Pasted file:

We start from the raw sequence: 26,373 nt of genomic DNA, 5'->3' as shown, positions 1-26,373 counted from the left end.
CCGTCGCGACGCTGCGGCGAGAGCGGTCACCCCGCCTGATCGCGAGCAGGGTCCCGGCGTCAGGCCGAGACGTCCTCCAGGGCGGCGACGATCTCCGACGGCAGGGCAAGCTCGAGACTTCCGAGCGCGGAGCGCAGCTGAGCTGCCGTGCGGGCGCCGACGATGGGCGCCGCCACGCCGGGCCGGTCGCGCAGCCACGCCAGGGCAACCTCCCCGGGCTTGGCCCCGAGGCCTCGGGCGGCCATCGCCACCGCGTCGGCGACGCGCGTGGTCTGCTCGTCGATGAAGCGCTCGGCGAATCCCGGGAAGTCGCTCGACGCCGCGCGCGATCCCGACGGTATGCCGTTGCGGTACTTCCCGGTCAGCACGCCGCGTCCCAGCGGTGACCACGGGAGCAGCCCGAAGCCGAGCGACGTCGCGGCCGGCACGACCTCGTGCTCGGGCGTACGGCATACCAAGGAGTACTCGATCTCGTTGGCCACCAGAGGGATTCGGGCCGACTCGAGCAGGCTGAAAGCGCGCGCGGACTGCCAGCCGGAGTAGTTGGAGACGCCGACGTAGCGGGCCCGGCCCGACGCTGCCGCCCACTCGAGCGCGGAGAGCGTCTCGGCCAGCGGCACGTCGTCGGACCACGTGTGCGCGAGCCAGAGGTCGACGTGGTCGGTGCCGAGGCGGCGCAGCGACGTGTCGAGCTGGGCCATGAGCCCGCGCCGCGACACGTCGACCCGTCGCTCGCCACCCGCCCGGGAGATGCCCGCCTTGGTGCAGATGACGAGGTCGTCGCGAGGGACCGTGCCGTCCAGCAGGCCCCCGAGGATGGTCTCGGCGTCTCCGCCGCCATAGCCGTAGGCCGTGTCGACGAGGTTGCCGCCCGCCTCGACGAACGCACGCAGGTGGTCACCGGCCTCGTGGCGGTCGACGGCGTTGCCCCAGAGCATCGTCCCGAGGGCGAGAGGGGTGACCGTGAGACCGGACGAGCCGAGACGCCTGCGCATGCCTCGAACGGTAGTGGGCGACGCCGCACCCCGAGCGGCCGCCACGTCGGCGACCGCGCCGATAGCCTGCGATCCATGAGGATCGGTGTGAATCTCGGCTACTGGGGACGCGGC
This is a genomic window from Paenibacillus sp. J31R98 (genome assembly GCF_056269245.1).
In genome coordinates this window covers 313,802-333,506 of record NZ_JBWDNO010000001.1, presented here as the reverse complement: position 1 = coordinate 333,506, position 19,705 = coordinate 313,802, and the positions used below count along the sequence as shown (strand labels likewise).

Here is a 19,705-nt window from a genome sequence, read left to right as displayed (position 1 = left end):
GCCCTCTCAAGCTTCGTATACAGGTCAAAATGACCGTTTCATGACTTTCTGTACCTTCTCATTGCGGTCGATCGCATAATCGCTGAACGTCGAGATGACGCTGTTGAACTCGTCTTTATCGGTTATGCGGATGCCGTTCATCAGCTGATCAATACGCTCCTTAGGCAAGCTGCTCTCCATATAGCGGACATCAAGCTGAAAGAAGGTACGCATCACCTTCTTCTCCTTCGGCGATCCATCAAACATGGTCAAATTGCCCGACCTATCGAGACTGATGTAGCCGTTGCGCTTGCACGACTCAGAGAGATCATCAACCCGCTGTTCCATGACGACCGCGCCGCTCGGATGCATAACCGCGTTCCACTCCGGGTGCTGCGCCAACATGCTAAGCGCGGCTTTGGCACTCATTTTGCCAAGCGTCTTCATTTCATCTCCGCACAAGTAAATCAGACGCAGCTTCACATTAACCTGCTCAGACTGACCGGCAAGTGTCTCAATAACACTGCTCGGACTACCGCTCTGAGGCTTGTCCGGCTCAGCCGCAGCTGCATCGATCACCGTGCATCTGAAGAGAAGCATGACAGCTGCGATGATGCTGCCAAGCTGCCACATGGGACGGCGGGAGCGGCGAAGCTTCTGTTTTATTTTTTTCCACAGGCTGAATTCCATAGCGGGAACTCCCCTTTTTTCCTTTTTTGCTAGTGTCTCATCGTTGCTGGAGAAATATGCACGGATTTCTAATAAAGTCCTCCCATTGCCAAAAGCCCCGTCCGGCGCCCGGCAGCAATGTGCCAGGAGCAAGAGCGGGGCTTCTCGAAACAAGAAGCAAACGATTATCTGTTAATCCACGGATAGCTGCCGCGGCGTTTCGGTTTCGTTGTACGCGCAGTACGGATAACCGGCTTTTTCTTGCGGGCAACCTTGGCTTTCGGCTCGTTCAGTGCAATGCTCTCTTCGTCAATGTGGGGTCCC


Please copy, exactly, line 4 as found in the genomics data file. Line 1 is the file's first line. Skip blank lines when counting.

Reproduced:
In genome coordinates this window covers 313,802-333,506 of record NZ_JBWDNO010000001.1, presented here as the reverse complement: position 1 = coordinate 333,506, position 19,705 = coordinate 313,802, and the positions used below count along the sequence as shown (strand labels likewise).